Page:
Thomas Jefferson Foundation Professor of History at the University of Virginia, Peter S. Onuf has written extensively on sectionalism, federalism, and political economy, with a particular emphasis on the political thought of Thomas Jefferson. In this lecture, he looks at Jefferson’s opinions about federal government.
New York University historian John Shovlin discusses the question of American influences on the French Revolution. Finding the American role “quite modest,” he describes the powerful forces at work within France that led to revolution in 1789.
New York University historian Nicole Eustace discusses the “tempest of emotion” that swept through the Age of Reason, epitomized by the earliest call for a full break between the American colonies and Great Britain, Thomas Paine’s passionate Common Sense.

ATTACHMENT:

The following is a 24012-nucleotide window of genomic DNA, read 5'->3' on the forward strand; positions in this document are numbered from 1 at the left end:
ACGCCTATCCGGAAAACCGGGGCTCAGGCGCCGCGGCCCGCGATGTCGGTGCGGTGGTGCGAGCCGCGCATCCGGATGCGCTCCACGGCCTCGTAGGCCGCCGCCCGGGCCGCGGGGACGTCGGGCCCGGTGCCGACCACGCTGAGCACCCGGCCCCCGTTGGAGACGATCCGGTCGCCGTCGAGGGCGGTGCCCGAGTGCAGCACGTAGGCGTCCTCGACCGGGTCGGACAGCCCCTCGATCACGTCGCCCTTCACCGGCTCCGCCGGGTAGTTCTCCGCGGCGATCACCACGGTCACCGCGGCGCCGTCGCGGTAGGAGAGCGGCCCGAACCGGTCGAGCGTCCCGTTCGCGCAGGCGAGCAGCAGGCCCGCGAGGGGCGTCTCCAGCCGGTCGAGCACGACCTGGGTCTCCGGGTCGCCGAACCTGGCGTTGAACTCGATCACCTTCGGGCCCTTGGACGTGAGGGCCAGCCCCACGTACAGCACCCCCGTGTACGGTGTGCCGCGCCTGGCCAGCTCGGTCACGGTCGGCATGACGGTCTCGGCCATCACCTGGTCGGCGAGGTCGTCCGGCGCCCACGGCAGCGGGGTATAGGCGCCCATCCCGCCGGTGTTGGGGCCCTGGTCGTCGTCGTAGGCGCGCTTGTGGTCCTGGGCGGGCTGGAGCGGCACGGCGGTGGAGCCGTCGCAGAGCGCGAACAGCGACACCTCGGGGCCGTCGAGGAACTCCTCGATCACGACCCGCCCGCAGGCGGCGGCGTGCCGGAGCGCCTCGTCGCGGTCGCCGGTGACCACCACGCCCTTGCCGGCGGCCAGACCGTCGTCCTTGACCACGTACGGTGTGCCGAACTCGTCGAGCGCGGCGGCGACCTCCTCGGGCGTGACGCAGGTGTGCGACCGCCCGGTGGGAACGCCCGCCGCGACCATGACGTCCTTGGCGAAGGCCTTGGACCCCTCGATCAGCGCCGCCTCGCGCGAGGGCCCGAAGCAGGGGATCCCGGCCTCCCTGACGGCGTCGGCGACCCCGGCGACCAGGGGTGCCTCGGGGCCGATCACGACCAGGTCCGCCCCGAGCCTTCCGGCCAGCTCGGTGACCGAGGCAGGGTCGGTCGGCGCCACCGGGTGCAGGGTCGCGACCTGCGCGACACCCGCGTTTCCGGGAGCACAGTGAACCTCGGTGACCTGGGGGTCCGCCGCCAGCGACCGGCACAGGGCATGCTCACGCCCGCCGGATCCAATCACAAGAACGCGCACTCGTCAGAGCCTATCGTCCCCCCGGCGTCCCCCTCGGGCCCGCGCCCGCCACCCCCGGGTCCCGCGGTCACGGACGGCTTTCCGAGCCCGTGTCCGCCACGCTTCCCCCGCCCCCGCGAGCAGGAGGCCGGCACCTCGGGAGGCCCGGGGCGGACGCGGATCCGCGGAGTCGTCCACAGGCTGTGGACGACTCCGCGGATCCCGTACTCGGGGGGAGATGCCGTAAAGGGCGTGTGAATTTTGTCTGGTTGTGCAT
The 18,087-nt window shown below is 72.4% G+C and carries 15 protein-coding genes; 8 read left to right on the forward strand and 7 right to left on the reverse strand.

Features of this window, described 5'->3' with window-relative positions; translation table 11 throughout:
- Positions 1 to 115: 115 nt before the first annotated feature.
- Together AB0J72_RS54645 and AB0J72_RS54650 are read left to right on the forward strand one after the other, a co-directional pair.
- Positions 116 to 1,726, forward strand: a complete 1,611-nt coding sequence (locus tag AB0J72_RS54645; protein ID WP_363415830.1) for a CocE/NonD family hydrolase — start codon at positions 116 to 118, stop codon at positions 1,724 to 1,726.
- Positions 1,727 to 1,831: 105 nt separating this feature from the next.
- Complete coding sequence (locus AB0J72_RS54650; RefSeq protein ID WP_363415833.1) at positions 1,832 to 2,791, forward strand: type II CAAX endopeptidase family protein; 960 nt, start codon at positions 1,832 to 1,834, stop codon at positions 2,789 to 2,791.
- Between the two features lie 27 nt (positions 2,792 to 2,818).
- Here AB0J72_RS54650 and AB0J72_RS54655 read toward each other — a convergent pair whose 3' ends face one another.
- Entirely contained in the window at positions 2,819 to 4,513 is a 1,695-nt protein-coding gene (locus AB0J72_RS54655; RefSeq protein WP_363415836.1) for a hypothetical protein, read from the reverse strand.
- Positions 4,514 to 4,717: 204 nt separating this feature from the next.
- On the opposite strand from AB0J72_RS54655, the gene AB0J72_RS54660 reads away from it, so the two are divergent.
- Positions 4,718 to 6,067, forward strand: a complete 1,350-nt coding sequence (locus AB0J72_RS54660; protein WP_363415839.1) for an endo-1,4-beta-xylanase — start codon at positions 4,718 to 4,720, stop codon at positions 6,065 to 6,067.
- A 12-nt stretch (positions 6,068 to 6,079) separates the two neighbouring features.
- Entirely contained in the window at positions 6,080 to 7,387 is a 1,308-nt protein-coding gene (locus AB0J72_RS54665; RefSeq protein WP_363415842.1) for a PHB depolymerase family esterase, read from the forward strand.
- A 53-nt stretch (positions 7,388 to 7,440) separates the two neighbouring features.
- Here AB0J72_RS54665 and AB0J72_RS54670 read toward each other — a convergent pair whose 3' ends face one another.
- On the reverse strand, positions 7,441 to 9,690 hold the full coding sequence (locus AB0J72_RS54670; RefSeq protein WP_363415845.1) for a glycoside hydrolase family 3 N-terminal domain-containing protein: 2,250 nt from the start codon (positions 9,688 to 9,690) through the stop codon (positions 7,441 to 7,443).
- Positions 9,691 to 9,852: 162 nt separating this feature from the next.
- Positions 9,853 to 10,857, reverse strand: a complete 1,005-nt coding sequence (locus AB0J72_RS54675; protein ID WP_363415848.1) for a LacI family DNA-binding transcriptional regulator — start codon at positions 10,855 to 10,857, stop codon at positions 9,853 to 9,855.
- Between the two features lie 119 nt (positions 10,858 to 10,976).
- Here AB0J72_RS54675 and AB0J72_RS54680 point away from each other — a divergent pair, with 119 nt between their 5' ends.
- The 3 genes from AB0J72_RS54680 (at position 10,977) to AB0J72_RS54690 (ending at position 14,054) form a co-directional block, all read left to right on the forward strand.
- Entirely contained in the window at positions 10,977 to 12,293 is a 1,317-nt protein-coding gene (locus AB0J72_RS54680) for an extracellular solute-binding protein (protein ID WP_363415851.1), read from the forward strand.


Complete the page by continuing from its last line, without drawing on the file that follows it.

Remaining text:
Once more, as repeatedly before, the spokesmen of the Central Empires have indicated their desire to discuss the objects of the war and the possible basis of a general peace. Parleys have been in progress at Brest-Litovsk between Russsian representatives and representatives of the Central Powers to which the attention of all the belligerents have been invited for the purpose of ascertaining whether it may be possible to extend these parleys into a general conference with regard to terms of peace and...
Was colonial America a democratic society?
Were the colonists justified in resisting British policies after the French and Indian War (1754–1763)?
Were the origins of the American Revolution primarily economic or ideological?
Were the colonists’ responses to the Stamp Act (1765) justified?
How did the Stamp Act Congress pave the road for American independence?
Is violence a sound strategy to bring about significant political and social change? (Case studies to help examine this question...